Booleans are an intrinsic, crucial part of software. Any time we need to conditionally execute code, our condition will be a boolean; or converted into one. Sometimes we may want to store such a value to, for example, send it to a client or store it in a database.
To accomplish that, most statically-typed languages, like Rust or Java,
require us to explicitly convert a value to a boolean. A condition, such
as whether a user is an administrator, is turned into a boolean by using
an operator like the equals operator (
boolean isAdmin = user.role == Roles.ADMIN;
falsy values, which can be converted into
respectively. Therefore, we can use values as booleans by letting
convert them with an operator ourselves, making our code more concise.
const hasPhoneNumber = !!user.phoneNumber;
Technically, the double bang operator performs a logical double negation
on the expression. Double-negating truthy and falsy values, including
false themselves, result in
That makes the double bang operator a shorthand for coercing any value
into a boolean.
The double bang is used rarely because booleans are mostly used in
if-conditions, where—as demonstrated above—we can use any value and
in front of a condition is redundant since that doesn’t change the
behavior of the code.
Instead, the double bang is mostly used where we want to explicitly
convert a value into a boolean. Now, let’s suppose we run a forum and
wrote an API that checks whether a given user name is already taken. We
could do that by reusing an existing method like
and sending the returned user object to the client.
Hopefully it’s obvious that this is a bad idea. What if the user object
contains a (hashed) password or other secrets? Simple solution: we add
the double bang operator to it. Then,
true if the user with the given name exists and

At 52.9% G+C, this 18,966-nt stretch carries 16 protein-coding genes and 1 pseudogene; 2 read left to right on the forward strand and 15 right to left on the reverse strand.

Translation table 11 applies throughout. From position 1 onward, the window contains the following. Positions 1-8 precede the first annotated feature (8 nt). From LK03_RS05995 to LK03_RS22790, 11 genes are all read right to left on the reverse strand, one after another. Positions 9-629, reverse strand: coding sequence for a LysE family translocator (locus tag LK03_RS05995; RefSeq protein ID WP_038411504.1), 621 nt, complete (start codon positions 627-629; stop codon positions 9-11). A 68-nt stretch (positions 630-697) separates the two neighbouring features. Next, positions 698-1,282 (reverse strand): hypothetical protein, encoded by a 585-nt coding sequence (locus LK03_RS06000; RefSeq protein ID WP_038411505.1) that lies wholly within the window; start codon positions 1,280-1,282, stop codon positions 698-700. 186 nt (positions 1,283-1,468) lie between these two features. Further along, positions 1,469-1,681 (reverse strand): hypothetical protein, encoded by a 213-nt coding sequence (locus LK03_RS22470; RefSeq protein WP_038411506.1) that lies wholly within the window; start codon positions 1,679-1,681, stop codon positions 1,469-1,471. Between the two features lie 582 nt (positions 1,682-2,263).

While there are actually many ways to convert a value to a boolean in
Boolean() function. Under the hood, both the double bang
Boolean function execute the low-level
ToBoolean operation, which handles the boolean conversion.
Unlike the double tilde operator
Math.floor function, there’s no functional difference
between these two ways of boolean conversion. And according to Arthur
Visser’s post about this subject, there’s no significant
performance difference either.
return !!(user.email && user.verified_at); return Boolean(user.email && user.verified_at); // or for functional predicates array.filter((item) => !!item); array.filter(Boolean);
I used to like the double bang for how concise it made my code, except
for predicates. However, this conciseness comes at the cost that double
negation is often understood as something to be introduced, and more
often, eliminated for a logical proof. But the statement
a ≡ !!a, with
≡ being strict equality and
because non-booleans can be negated and thereby converted into a boolean.
More importantly, and less abstract than a mathematical nitpick, the
double bang—just like the double tilde—is a smartass way to solve a
problem. It needs explaining where a type conversion of
If you value readability and maintainability of your code, and don’t
Boolean(), consider using it instead of the double bang.
Your future self not having to explain it to junior colleagues will thank
you for it.